|Home | About | Journals | Submit | Contact Us | Français|
Kaposi's sarcoma-associated herpesvirus is an emerging pathogen whose mechanism of replication is poorly understood. PF-8, the presumed processivity factor of Kaposi's sarcoma-associated herpesvirus DNA polymerase, acts in combination with the catalytic subunit, Pol-8, to synthesize viral DNA. We have solved the crystal structure of residues 1 to 304 of PF-8 at a resolution of 2.8 Å. This structure reveals that each monomer of PF-8 shares a fold common to processivity factors. Like human cytomegalovirus UL44, PF-8 forms a head-to-head dimer in the form of a C clamp, with its concave face containing a number of basic residues that are predicted to be important for DNA binding. However, there are several differences with related proteins, especially in loops that extend from each monomer into the center of the C clamp and in the loops that connect the two subdomains of each protein, which may be important for determining PF-8's mode of binding to DNA and to Pol-8. Using the crystal structures of PF-8, the herpes simplex virus catalytic subunit, and RB69 bacteriophage DNA polymerase in complex with DNA and initial experiments testing the effects of inhibition of PF-8-stimulated DNA synthesis by peptides derived from Pol-8, we suggest a model for how PF-8 might form a ternary complex with Pol-8 and DNA. The structure and the model suggest interesting similarities and differences in how PF-8 functions relative to structurally similar proteins.
Most if not all organisms with DNA genomes have mechanisms to ensure processive DNA synthesis. In bacteria, archaea, and eukaryotes, DNA polymerase subunits include a catalytic subunit and a processivity factor, often referred to as a “sliding clamp.” In these organisms, a clamp loader protein is required to assemble the processivity factor onto the DNA (27, 37). The bacterial sliding (beta) clamp is made up of homodimers of a subunit that comprises three structurally similar subdomains (26), whereas archaeal and eukaryotic proliferating cell nuclear antigen (PCNA) is composed of homotrimers that comprise two structurally similar subdomains (27, 37). For both of these clamps, the monomers assemble head-to-tail to form a closed homodimeric or homotrimeric ring, respectively, around the DNA. In these organisms, a clamp loader protein is required to efficiently load the clamp onto DNA, using an ATP-dependent process. Once loaded on DNA, the processivity factor is capable of binding directly to the DNA polymerase, conferring extended strand synthesis without falling off of the template (50).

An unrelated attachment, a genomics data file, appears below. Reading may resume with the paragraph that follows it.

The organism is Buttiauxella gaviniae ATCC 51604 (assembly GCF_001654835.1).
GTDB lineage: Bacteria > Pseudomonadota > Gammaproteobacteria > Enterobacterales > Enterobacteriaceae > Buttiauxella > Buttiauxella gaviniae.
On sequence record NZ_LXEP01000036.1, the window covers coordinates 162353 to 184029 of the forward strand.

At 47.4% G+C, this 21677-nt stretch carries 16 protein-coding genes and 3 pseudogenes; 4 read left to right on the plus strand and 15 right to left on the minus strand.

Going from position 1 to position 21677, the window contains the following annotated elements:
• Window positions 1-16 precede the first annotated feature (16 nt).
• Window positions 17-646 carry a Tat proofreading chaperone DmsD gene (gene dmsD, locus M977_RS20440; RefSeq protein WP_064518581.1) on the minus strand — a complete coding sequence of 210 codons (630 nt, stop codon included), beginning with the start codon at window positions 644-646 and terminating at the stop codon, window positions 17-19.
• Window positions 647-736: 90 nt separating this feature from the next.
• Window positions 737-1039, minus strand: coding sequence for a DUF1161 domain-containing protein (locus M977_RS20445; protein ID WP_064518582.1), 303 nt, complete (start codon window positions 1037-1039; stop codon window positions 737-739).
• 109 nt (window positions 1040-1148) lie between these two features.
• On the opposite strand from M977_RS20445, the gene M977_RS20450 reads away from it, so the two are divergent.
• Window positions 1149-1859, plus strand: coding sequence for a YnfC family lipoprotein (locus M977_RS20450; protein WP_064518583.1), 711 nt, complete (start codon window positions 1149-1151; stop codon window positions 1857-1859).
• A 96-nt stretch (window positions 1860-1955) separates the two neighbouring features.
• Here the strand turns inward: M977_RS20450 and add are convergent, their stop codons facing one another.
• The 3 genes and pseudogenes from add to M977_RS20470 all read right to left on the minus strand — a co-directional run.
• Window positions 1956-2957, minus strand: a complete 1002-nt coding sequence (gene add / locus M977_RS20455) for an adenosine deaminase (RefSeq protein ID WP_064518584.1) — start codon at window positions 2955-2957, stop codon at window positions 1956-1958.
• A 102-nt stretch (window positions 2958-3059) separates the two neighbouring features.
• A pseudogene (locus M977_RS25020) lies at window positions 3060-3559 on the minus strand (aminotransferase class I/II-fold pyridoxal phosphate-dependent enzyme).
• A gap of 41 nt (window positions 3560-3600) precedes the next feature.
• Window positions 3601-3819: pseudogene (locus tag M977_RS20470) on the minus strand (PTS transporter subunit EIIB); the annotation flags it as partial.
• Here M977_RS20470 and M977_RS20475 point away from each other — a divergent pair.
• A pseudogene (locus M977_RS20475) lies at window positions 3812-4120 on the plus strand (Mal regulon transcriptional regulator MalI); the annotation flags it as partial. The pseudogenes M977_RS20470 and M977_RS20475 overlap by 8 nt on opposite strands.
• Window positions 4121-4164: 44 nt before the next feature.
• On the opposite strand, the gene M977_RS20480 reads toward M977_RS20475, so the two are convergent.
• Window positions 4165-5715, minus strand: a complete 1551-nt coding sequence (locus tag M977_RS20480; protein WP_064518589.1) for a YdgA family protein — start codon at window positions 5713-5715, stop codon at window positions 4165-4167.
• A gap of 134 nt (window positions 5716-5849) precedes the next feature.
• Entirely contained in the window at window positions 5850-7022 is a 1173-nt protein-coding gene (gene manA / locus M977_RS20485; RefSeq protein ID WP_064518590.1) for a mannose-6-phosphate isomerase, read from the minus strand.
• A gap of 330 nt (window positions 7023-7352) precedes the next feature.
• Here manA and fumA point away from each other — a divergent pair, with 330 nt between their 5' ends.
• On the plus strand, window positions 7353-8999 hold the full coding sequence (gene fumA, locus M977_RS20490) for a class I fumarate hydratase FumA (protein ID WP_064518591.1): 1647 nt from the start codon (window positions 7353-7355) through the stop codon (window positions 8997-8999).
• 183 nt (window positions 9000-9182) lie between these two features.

Herpesviruses encode their own DNA polymerases. However, unlike bacteria, archaea, and eukaryotes, herpesviruses do not encode clamp loaders to assemble their processivity factors onto the DNA. Yet, the accessory subunits of the herpesvirus DNA polymerases still associate with DNA with nanomolar affinity to enable long-chain DNA synthesis (9, 16, 23, 25, 29, 35, 44, 46, 53, 56). Human herpesviruses are divided into three classes, namely, the alpha-, beta-, and gammaherpesviruses, based on homologies found in their genomic organization as well as in protein sequences and function (45). Crystal structures have been determined for the processivity factor UL42 from the alphaherpesvirus herpes simplex virus type 1 (HSV-1) and for UL44 from the betaherpesvirus human cytomegalovirus (HCMV) (2, 3, 58). Despite having little if any sequence homology with processivity factors outside of their herpesvirus subfamily, these structures all share the “processivity fold” originally seen in the structure of the bacterial beta clamp (26). Interestingly, some of these processivity factors have a different quaternary structure. PCNA forms a head-to-tail trimeric ring (18, 27), HSV-1 UL42 is a monomer (10, 14, 16, 46, 58) equivalent to one-third of the PCNA complex, and HCMV UL44 is a head-to-head dimer in the form of a C-shaped clamp (2, 3, 9).